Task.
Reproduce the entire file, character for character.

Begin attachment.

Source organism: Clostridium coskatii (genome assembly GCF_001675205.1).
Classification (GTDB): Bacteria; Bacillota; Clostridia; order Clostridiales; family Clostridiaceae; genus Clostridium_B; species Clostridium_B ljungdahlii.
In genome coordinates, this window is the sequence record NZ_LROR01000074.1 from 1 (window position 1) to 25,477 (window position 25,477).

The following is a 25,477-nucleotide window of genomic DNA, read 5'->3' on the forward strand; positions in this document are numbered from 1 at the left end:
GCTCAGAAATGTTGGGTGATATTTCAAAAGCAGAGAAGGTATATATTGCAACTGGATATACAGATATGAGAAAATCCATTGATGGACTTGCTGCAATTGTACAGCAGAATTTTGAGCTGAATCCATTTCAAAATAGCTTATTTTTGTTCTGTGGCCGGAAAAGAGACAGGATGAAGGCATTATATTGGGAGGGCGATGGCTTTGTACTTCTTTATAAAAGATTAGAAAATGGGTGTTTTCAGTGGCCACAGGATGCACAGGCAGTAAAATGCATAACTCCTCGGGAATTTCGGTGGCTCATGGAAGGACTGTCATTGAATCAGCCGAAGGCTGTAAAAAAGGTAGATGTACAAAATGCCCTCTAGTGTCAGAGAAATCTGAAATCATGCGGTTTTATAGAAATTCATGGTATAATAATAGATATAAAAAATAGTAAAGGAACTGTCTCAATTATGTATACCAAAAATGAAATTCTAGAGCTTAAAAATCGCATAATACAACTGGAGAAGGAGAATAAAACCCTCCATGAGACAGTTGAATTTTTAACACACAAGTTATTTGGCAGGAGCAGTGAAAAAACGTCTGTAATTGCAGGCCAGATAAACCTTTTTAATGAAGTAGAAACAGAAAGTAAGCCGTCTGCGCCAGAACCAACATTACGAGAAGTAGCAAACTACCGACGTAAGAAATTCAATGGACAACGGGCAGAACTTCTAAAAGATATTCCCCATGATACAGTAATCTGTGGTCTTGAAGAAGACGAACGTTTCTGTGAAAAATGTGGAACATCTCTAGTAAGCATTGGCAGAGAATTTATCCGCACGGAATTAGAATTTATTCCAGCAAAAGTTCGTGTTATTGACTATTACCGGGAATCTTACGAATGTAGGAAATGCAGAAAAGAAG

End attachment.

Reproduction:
Source organism: Clostridium coskatii (genome assembly GCF_001675205.1).
Classification (GTDB): Bacteria; Bacillota; Clostridia; order Clostridiales; family Clostridiaceae; genus Clostridium_B; species Clostridium_B ljungdahlii.
In genome coordinates, this window is the sequence record NZ_LROR01000074.1 from 1 (window position 1) to 25,477 (window position 25,477).

The following is a 25,477-nucleotide window of genomic DNA, read 5'->3' on the forward strand; positions in this document are numbered from 1 at the left end:
GCTCAGAAATGTTGGGTGATATTTCAAAAGCAGAGAAGGTATATATTGCAACTGGATATACAGATATGAGAAAATCCATTGATGGACTTGCTGCAATTGTACAGCAGAATTTTGAGCTGAATCCATTTCAAAATAGCTTATTTTTGTTCTGTGGCCGGAAAAGAGACAGGATGAAGGCATTATATTGGGAGGGCGATGGCTTTGTACTTCTTTATAAAAGATTAGAAAATGGGTGTTTTCAGTGGCCACAGGATGCACAGGCAGTAAAATGCATAACTCCTCGGGAATTTCGGTGGCTCATGGAAGGACTGTCATTGAATCAGCCGAAGGCTGTAAAAAAGGTAGATGTACAAAATGCCCTCTAGTGTCAGAGAAATCTGAAATCATGCGGTTTTATAGAAATTCATGGTATAATAATAGATATAAAAAATAGTAAAGGAACTGTCTCAATTATGTATACCAAAAATGAAATTCTAGAGCTTAAAAATCGCATAATACAACTGGAGAAGGAGAATAAAACCCTCCATGAGACAGTTGAATTTTTAACACACAAGTTATTTGGCAGGAGCAGTGAAAAAACGTCTGTAATTGCAGGCCAGATAAACCTTTTTAATGAAGTAGAAACAGAAAGTAAGCCGTCTGCGCCAGAACCAACATTACGAGAAGTAGCAAACTACCGACGTAAGAAATTCAATGGACAACGGGCAGAACTTCTAAAAGATATTCCCCATGATACAGTAATCTGTGGTCTTGAAGAAGACGAACGTTTCTGTGAAAAATGTGGAACATCTCTAGTAAGCATTGGCAGAGAATTTATCCGCACGGAATTAGAATTTATTCCAGCAAAAGTTCGTGTTATTGACTATTACCGGGAATCTTACGAATGTAGGAAATGCAGAAAAGAAG